Myojinshita Kandagawa Shiten only serves young domestically cultured shirasu-unagi (glass eel) that is less than a year old. The unagi is skillfully grilled at just the right temperature to become delectably fluffy and tender.
The old building, constructed in 1951, provides a warm, traditional environment with photos of past sumo wrestler guests and comfortable tatami rooms where you can relax and fully enjoy unagi, Japan’s culinary delicacy from the Edo era.

Phone: 03-3631-3561

Address:
1-9-1 Ryogoku, Sumida-ku, Tokyo
Open:
Mondays to Saturdays
Lunch 11:30-14:00 (last order 13:00)
Dinner 16:30-21:00 (last order 20:00)
Closed:
Sundays and holidays

Muromachi
Sunaba室町砂場

Phone: 03-3241-4038

Address:
4-1-13 Nihonbahi Muromachi, Chuo-ku, Tokyo
Open:
Mondays to Fridays 11:30-21:00 (last order 20:30)
Saturday 11:30 - 16:00 (last order 15:30)
Closed:
Sundays and holidays

Cool tororo (grated yam) soba is served from June to August. The tsuyu is lightened for summer and topped with tororo (grated yam), junsai (water plant), okra and buckwheat grain. Refreshing plum meat, wasabi (Japanese horseradish) and seaweed can be added to taste.

Chilled winter melon topped with chicken miso sauce. The specially prepared sauce makes all the difference in this refreshing summer dish.

Tamagoyaki (baked egg) is a common sobamae that Sunaba makes special with a delicious tsuyu flavor and a pleasing consistency that wiggles on your plate.

Seasonal beauty is always on display in the courtyard. The restaurant and its grounds were renovated in 2008, but maintain their original atmosphere.

Only the best sake brands for soba are served at Sunaba. Warm sake: Kikumasamune Tokusen. Chilled sake: Kikumasamune Tarusake and Junmaishu Kurabito.

Soba for soba lovers

Thin, light-colored soba noodles glisten on a reed mat. Their aroma fills your nostrils as they slip into your mouth. Muromachi Sunaba only uses flour milled from the very center of buckwheat kernels in its genuine Edomae soba (buckwheat noodles), which have been served the same way since the shop was established in 1869.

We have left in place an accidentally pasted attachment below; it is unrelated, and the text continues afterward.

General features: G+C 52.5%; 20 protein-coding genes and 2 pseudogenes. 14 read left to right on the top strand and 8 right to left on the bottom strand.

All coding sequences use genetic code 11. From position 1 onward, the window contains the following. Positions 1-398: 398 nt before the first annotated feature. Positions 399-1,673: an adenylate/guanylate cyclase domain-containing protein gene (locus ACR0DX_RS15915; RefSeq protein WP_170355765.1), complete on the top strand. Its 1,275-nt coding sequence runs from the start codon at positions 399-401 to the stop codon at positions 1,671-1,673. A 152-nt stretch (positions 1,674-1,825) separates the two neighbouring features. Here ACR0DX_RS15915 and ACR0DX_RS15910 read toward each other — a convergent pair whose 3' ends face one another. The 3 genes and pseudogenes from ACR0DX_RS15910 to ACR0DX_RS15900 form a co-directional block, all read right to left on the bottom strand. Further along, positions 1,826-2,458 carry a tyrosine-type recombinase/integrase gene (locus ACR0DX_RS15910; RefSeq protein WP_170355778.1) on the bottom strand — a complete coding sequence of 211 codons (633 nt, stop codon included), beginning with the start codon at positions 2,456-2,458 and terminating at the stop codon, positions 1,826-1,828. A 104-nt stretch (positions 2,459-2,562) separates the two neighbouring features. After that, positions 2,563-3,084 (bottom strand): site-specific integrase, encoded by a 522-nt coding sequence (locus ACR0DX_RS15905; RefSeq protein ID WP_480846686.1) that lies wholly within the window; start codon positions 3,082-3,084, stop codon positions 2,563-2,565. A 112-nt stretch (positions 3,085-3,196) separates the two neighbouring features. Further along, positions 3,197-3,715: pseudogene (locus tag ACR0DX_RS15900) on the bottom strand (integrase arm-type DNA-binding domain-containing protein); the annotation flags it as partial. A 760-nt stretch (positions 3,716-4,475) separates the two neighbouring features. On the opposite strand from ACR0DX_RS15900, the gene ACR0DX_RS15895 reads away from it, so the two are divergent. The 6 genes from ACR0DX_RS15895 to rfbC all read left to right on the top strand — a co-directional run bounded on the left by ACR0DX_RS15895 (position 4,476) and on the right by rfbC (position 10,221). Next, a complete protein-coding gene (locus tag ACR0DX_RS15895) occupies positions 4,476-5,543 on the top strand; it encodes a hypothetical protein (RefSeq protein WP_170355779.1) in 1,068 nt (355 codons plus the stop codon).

The Edomae tsuyu (dipping sauce) served at Sunaba is dark and aromatic. Dipping one end of the noodles is enough to fully savor its flavor and fragrance. Guests have been enjoying the same traditional soba and tsuyu at Sunaba for over a hundred years.
Sunaba never overlooks the details. It uses only the finest buckwheat grain harvested that season and always serves sobamae (before-soba hors d’oeuvres) containing seasonal produce. Yet it never hesitates to add trendy items to the menu. The exceptional skill of its fifth-generation owner keeps even stubbornly traditional customers coming back for more.
From sake served with sobamae to impeccably prepared signature soba, the culinary experience at Sunaba is sophisticated and stylish.

Phone: 03-3241-4038

Address:
4-1-13 Nihonbahi Muromachi, Chuo-ku, Tokyo
Open:
Mondays to Fridays 11:30-21:00 (last order 20:30)
Saturday 11:30 - 16:00 (last order 15:30)
Closed:
Sundays and holidays

*Articles are written based on information available at the time of publication.